Advisory Council on Food and Environmental Hygiene

Confirmed Minutes of the Fifth Meeting
held at 2:30 p.m. on Friday, 2 February 2001
at Room 1007, 10/F Citibank Tower, Garden Road


Dr TSE Chi-wai, Daniel (Chairman)
Mr CHAN Bing-woon
Dr HO Dit-sang, John
Mr KAN Chung-nin, Tony
Mrs LAM WONG Pik-har, Grace
Mr LEE Luen-wai, John
Dr LEUNG Ding-bong, Ronald
Dr the Hon LO Wing-lok
Mr LO Yau-lai, Winston
Professor MA Ching-yung
Professor YUEN Kwok-yung
Mrs Lily YAM Secretary for the Environment and Food
Mrs Lessie WEI Director of Agriculture, Fisheries and Conservation
Mrs Rita LAU Director of Food and Environmental Hygiene
Dr Margaret CHAN Director of Health
Mrs Ingrid YEUNG (Secretary)

Absent with Apologies

Mr CHEN Shu-lin, Mark
Miss KI Man-fung, Leonie
Professor KWAN Hoi-shan

In Attendance

Environment and Food Bureau

Mr Paul TANG Deputy Secretary for the Environment and Food

Food and Environmental Hygiene Department

Dr P Y LEUNG Deputy Director (Food and Public Health)
Dr Y Y HO Consultant (Community Medicine)
(Risk Assessment and Communication)

Government Laboratory

Mr S Y KWAN Chief Chemist

Agenda Item 1: Confirmation of Minutes of Last Meeting

The Chairman said that the draft minutes had been sent to Members on 9 January 2001. The Secretariat had not received any comments. As Members did not propose any amendments at the meeting, the minutes were confirmed.

Agenda Item 2 : Matters arising from Minutes of Last Meeting

2. The Chairman said that following the discussion on the draft Consultation paper on the Review of the Food Establishment Inspection System and the Open Categorization Scheme at the last meeting on 8 December 2000, the Food and Environmental Hygiene Department (FEHD) issued the Consultation Paper on 22 January 2001. The consultation would last for three months and Members were invited to forward further comments, if any, to FEHD.

3. The Chairman said that a Member had given further written comments on the Consultation Paper in his letter of 1 February 2001. The Member welcomed FEHD's incorporation of this Council's views into the final proposals of the Consultation Paper. He noted that a different regulatory regime was proposed to control the safety and hygiene standards of large food manufacturing plants in paragraph 4.25 of the Consultation Paper, but opined that more details on its operation should be provided. Mrs Lau responded that paragraph 4.25 of the Consultation Paper only aimed to set out the principle for regulating large food manufacturing plants and the implementation details would be drawn up in consultation with the trade.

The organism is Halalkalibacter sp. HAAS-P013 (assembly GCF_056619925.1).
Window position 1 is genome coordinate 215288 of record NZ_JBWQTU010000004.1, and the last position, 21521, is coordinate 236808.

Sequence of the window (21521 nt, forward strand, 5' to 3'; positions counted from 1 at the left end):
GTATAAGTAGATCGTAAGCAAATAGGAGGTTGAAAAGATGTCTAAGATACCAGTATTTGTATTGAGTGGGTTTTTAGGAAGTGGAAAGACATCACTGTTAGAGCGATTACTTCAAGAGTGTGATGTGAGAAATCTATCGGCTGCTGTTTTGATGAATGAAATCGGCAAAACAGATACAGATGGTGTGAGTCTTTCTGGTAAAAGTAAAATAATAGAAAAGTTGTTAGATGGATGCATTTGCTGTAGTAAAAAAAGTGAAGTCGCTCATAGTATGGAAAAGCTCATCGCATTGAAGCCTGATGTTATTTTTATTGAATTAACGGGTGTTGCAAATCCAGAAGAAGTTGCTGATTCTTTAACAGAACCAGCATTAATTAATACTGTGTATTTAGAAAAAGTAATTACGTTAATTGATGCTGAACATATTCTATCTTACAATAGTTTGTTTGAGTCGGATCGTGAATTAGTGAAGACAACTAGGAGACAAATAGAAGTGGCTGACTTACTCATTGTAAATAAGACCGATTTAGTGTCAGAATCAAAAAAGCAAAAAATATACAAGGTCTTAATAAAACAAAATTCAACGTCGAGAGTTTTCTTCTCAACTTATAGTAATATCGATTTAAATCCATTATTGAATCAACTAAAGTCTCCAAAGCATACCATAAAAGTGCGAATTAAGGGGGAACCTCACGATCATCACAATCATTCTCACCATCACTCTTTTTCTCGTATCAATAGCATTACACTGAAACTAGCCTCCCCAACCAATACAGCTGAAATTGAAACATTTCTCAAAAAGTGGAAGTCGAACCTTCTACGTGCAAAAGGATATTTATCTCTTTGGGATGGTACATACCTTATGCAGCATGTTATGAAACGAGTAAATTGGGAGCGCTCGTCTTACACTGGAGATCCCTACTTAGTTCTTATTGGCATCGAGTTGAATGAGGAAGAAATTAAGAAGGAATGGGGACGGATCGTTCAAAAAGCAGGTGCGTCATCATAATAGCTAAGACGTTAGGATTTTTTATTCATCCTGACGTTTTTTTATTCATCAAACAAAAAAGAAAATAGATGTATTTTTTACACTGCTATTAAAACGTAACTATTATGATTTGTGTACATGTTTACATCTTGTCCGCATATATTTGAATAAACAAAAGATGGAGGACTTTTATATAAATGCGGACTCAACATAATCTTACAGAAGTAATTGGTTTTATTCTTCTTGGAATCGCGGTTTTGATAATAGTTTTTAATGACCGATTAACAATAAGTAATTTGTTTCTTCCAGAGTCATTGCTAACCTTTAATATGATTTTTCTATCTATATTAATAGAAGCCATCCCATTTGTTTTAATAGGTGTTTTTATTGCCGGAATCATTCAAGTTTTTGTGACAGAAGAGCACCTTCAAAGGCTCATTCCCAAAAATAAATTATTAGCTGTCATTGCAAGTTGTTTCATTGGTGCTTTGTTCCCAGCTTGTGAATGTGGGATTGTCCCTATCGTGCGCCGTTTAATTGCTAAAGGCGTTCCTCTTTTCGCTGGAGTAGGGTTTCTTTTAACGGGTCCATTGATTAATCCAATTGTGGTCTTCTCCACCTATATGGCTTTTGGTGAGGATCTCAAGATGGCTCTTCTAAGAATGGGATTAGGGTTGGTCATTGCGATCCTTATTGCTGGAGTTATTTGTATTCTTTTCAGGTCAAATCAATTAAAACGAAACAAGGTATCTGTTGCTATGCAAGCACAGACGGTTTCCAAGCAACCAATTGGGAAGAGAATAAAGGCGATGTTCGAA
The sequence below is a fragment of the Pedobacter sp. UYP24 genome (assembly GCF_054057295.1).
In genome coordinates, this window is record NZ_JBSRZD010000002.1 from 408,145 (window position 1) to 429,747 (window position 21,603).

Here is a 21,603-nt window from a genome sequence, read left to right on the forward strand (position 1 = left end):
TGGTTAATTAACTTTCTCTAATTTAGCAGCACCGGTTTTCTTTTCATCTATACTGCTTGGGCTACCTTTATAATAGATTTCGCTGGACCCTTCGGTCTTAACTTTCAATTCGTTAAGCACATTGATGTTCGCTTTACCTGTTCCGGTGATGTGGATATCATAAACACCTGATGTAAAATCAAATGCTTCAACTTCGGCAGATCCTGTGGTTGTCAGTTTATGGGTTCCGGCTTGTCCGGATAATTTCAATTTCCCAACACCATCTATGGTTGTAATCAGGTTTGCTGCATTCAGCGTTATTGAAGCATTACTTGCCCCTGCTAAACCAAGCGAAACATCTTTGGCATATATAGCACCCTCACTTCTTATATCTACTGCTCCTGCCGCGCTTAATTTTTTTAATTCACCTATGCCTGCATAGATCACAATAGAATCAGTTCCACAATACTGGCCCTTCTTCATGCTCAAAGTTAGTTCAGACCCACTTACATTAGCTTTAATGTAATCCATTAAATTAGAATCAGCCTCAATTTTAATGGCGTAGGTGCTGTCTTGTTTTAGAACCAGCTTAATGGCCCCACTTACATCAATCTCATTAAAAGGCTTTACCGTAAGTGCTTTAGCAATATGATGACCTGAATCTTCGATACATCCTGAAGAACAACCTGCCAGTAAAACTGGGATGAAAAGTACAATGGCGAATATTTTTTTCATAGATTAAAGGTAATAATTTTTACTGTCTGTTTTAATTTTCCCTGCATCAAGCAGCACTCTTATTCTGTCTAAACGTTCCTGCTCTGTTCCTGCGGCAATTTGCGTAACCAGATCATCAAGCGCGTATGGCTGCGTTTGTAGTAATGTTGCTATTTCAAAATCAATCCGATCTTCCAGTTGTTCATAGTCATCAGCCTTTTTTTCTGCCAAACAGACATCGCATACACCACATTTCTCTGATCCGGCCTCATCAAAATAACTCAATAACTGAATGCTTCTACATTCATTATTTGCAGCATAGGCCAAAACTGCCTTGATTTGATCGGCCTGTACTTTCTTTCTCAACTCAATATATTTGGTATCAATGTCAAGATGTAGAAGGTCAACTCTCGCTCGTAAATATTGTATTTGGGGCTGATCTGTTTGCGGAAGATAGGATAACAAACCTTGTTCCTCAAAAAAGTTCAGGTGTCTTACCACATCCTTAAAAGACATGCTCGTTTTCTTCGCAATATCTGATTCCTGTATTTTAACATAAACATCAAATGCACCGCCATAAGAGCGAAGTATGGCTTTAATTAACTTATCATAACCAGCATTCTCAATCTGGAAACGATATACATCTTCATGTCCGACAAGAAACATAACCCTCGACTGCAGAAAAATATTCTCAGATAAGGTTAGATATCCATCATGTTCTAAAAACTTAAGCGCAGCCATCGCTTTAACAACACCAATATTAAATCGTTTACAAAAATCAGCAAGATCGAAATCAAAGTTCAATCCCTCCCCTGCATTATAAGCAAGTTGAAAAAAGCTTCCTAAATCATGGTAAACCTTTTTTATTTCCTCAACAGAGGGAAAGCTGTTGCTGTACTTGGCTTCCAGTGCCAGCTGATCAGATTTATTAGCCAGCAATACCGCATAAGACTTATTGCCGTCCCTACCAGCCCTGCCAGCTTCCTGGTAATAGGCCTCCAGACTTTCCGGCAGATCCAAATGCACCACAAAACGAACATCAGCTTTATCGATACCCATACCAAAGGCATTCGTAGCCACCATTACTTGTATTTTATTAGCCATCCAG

Agenda Item 3 : Report on Consultation Exercise for Amendments to Food Labelling Legislation

4. The Chairman invited Dr P Y LEUNG to report on the result of the consultation exercise. Dr P Y LEUNG said that the submissions received generally supported the proposal to amend the food labelling legislation. Some comments such as the acceptance of EU's code (i.e., INS with prefix "E") for declaration of food additives, and "d/m/y" as the order of date marking sequence would be accommodated. However, suggestions such as supplementing "best before date" with "production date" and imposing labelling requirements on other known allergic substances would only be considered in the future having regard to the international development and Codex standard in these areas.

5. A Member asked how could the Government ensure that the "best before date" would not be misleading and why no requirement was added to govern the minimum size of "best before date". He also asked why no labelling requirement was imposed on the percentage of alcohol in alcoholic drinks. Dr P Y LEUNG responded that our labelling requirements should not be out of step with the Codex's requirements. Apart from food labelling requirements, consumers' health was also protected through food safety legislation and food surveillance system. Regarding the requirement to label percentage of alcohol in alcoholic drinks, there might be enforcement difficulty as the percentage could vary substantially with the passage of time and there was no similar legislative labelling requirement in other countries.